alphabetsoup writes "Office 2010 Technology preview was leaked a few days back. With its leak, a feature which was rumored to be present can now be confirmed. Office 2010 finally adds support for Advanced Typographic features (ligatures, number forms, alternates, etc.) of OpenType, allowing one to create documents so far possible only in TeX or InDesign. Between this, the new equation editor and styles, what are the chances of Word replacing LaTeX as the editor of choice in academia?"
mattmarlowe writes "Imagine if Red Hat released a version of Linux, and after it was deployed, customers noticed that any processes with a start date of today would refuse to run? Well, that's what happened to VMware — a company that wants nearly all server applications running in virtual machines within a matter of years." Supposedly a fix will be available ... in 36 hours.
walterbyrd writes "Just months after the last nail in SCO's case, and on the same day as Red Hat's brave words about patent intimidation, a company filed the first patent suit against the Linux operating system. IP Innovation LLC filed the claim against Red Hat and Novell over U.S. Patent No. 5,072,412. PJ points out there is prior art here: 'You might recall the patent was used in litigation against Apple in April 2007, and Beta News reported at the time that it's a 1991 Xerox PARC patent. But Ars Technica provided the detail that it references earlier patents going back to 1984.'"
mrcgran writes "Eweek is reporting on Red Hat's assurances that can continue to deploy Linux without fear of legal retribution from Microsoft. This, despite the increasingly vocal threats emanating from Redmond. 'In a scathing response to Ballmer's remarks, Red Hat's IP team said the reality is that the community development approach of free and open-source code represents a healthy development paradigm, which, when viewed from the perspective of pending lawsuits related to intellectual property, is at least as safe as proprietary software. "We are also aware of no patent lawsuit against Linux. Ever. Anywhere," the team said in a blog posting.'"
diegocgteleline.es writes "After 3 months, Linus has released Linux 2.6.23. This version includes the new and shiny CFS process scheduler, a simpler read-ahead mechanism, the lguest 'Linux-on-Linux' paravirtualization hypervisor, XEN guest support, KVM smp guest support, and variable process argument length. SLUB is now the default slab allocator, there's SELinux protection for exploiting null dereferences using mmap, XFS and ext4 improvements, PPP over L2TP support. Also the 'lumpy' reclaim algorithm, a userspace driver framework, the O_CLOEXEC file descriptor flag, splice improvements, a new fallocate() syscall, lock statistics, support for multiqueue network devices, various new drivers, and many other minor features and fixes. See the changelog for details."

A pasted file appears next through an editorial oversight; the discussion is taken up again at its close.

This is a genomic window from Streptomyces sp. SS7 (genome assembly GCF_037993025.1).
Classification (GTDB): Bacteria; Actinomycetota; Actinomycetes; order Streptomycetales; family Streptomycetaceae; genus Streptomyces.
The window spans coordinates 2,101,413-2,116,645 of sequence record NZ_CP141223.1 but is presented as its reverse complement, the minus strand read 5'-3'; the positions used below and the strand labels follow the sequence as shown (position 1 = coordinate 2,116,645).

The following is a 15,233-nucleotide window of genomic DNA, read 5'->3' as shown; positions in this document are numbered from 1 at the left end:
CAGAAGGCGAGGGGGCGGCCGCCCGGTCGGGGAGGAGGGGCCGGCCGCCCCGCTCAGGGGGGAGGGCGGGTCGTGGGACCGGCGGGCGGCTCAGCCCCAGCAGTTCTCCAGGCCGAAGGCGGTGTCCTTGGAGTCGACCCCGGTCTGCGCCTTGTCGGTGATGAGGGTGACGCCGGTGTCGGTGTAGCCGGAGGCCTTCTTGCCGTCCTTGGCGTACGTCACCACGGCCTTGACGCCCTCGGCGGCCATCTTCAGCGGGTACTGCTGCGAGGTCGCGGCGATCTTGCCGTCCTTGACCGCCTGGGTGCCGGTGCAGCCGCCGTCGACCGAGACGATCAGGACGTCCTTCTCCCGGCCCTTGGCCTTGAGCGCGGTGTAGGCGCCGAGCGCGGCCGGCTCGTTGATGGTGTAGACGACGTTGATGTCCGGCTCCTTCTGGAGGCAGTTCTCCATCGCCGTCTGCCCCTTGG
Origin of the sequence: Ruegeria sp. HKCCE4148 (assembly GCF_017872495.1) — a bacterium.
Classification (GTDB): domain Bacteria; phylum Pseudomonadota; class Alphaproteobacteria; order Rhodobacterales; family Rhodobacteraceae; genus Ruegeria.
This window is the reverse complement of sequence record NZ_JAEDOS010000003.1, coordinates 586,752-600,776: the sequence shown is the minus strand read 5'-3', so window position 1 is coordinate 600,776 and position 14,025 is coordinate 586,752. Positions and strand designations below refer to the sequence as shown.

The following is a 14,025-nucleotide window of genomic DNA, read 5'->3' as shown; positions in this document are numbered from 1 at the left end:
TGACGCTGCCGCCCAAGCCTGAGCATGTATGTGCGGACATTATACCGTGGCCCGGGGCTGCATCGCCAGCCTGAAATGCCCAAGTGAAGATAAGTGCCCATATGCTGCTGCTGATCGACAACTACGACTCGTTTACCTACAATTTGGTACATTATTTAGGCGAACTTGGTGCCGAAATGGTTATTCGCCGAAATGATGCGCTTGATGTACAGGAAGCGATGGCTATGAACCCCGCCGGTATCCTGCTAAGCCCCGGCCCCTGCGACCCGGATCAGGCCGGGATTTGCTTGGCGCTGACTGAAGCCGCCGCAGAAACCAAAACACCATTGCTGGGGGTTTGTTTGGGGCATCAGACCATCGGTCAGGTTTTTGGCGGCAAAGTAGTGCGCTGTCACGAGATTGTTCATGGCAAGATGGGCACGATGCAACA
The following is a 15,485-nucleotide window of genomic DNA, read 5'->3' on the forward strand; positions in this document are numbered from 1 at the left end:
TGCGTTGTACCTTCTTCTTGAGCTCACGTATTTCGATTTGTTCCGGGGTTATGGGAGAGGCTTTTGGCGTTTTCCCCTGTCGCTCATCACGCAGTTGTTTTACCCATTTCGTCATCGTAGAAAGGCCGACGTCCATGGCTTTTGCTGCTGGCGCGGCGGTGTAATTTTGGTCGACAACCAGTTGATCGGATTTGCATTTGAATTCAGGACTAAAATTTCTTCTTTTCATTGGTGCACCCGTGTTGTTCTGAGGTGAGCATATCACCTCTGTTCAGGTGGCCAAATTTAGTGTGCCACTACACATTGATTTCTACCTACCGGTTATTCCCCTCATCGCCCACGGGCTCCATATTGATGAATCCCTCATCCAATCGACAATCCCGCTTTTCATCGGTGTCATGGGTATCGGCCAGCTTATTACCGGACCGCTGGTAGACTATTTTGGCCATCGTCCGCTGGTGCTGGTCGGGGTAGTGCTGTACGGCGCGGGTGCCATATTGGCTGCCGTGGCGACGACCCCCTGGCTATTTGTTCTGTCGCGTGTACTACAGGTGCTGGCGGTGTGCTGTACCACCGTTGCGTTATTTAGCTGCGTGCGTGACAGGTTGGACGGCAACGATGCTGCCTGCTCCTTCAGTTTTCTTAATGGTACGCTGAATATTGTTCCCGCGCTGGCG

SplatMan_DK (1035528) writes "According to an official press release (Danish only) from Dansk Standard, it is now official: Denmark will vote NO (with comments) to approving Microsoft Open Office XML (OOXML) as an ISO standard at this time. Here is a translation from Groklaw:
Link to Original Source
Dansk Standard (the Danish Standard's institute) has on behalf of Denmark voted "No with Comments" to the proposed standard ISO/IEC DIS 29500 OOXML. This means, that DS will cooperate with the standards committee to approve Office Open XML as a ISO/IEC standard, if certain problems is addressed."
Link to Original Source
Rob Isn't Weird writes "Hot on the heels of Sweden's change of heart, Hungary is reconsidering its OOXML vote. Because of certain irregularities, namely invitations that were not sent to the parties on time and a last-minute rules change to allow OOXML through with only 50% approval instead of the usual 66% approval. They intend to hold a new vote on August 31st, although there is no word on what they intend to do about the sudden influx of Microsoft partners who have paid the 200 Euro membership fee just to be able to vote on this particular issue."
modapi writes "According to the EPA data centers — not including Google et. al, — are on track to double power consumption in the next five years. Forget about global warming, that is a lot of expensive power. Can we cut the power requirement? We could, if we had a way to reliably benchmark power consumption across architectures. Which is what JouleSort: A Balanced Energy-Efficiency Benchmark (PDF) by Suzanne Rivoire, Mehul A. Shah, Parthasarathy Ranganathan and Christos Kozyrakis tries to do. StorageMojo summarizes the key findings of the paper and contrasts it with the recent Google paper "Powering a warehouse-sized computer". The authors use the benchmark to design a power-efficient server and to consider the role of software, RAM and power supplies in power use."
Decius6i5 writes "Caltech grad student Virgil Griffith has launched a search tool that uncovers whitewashing and other self-interested editing of Wikipedia. Users can generate lists of every edit to Wikipedia which has been made from a particular IP address range. The tool has already uncovered a number of interesting edits, such as one from the corporate offices of Diebold which removed large sections of content critical of their electronic voting machines. A Wired story provides more detail and Threat Level is running a contest to see who can come up with the most interesting Wikipedia spin job."